Back in 1986, archaeologists excavating a site at Bridge of Tilt near Blair Atholl, in Scotland, came across a long cist burial. And inside this cist-type tomb (comprising a stone-built compartment), they were able to discover the remains of a 40-year old man. Analysis of the skeletal remnants during the time revealed that the man lived some time between the epoch circa 340 to 615 AD, thus corresponding to the Pictish period of Scotland. In fact, the assessment alluded to the possibility that it was one of the earliest Pict graves ever found by archaeologists.
And now, after more than 30 years, the collaborative effort between GUARD Archaeology in Glasgow and forensic artist Hayley Fisher, has endowed a visual angle to the decades-old discovery. The result translates to a digital facial reconstruction of the Pictish man who lived around 1,500-years ago. The recreation is currently on display at Perth Museum and Art Gallery as part of the Picts and Pixels exhibition. According to lead archaeologist Bob Will –
The actual burial was found in the 1980s and a certain amount of work was done then. But various members of the local community and groups wanted to do more, so they got in touch to take the project forward and one thing they wanted was a facial reconstruction. That is what got the ball rolling on that one. We then approached Historic Environment Scotland and they gave us a grant as part of the Year of History, Heritage and Archaeology 2017 to help pay for this project, and we’ve been working on it for two years. The facial reconstruction is based on the skull at the time and it has helped us to identify a number of features, such as a strong brow and chin.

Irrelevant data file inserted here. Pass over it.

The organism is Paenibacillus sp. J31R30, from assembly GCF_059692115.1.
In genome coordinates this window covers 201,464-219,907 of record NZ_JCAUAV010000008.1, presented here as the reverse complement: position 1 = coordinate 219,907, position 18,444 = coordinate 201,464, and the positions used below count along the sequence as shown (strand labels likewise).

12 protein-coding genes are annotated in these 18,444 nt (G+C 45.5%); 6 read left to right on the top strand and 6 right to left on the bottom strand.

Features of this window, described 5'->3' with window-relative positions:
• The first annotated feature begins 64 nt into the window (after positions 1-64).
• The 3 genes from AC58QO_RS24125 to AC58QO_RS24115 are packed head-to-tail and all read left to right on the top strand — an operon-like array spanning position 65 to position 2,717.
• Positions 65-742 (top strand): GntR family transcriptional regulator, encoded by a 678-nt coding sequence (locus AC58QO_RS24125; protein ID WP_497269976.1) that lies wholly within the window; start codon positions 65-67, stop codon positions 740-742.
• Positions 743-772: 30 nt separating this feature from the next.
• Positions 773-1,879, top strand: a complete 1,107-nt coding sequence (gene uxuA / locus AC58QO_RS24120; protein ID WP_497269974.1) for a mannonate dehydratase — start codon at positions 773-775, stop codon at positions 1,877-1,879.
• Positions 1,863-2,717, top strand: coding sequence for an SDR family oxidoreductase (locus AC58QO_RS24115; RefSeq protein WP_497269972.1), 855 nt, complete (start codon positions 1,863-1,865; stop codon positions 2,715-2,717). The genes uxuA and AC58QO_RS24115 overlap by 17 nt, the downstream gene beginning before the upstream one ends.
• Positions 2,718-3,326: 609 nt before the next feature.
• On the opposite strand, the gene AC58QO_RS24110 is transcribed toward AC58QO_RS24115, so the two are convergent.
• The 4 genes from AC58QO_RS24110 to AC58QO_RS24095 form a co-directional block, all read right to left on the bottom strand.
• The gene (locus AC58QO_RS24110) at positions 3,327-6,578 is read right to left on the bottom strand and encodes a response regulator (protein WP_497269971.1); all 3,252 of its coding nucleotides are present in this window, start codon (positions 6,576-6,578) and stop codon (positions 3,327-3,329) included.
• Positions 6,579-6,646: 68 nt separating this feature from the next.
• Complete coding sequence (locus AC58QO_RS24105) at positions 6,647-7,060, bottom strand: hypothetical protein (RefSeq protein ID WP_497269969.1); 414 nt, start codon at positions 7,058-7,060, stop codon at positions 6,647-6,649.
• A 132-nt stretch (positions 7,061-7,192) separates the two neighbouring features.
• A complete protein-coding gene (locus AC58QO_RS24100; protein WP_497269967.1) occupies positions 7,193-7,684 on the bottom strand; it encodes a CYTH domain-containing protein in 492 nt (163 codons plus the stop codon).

And while the facial reconstruction does provide an estimated idea of how the man looked, there is still much to know about the history that lies ‘behind the face’. And the researchers at GUARD Archaeology look forth to continue their work on unraveling the mystery by using techniques like DNA analysis and isotope analysis. As Will added –
We are working with archaeologists from the University of Aberdeen on isotope analysis to help us find out more about his health and where he came from – we can track where they moved about and see if he was born somewhere else. We’ll hopefully be able to start that in the next six to eight months. We’re looking forward to see what comes out of that.
From the historical perspective, it should be noted that ‘Picts’ is often used as a blanket term, and as such in they did not belong to any particular tribe. Comparable to the lineal structure of the Huns of late antiquity, these Picts were rather a confederation of different tribes, most of whom dwelt within the confines of northern Scotland from 3rd to 9th century AD and were probably ethnolinguistically Celtic.
Reverting to the potential for more discoveries pertaining to the Picts, the archaeologists are expected to be back in Highland Perthshire by next month, to carry out further assessment of the burial site in Bridge of Tilt. And in case you are interested, in a separate project, University of Dundee forensic researchers were able to reconstruct the face of a Pictish murder victim who probably lived around 1,400-years ago.
A Pictish cross-slab from 8th century AD –
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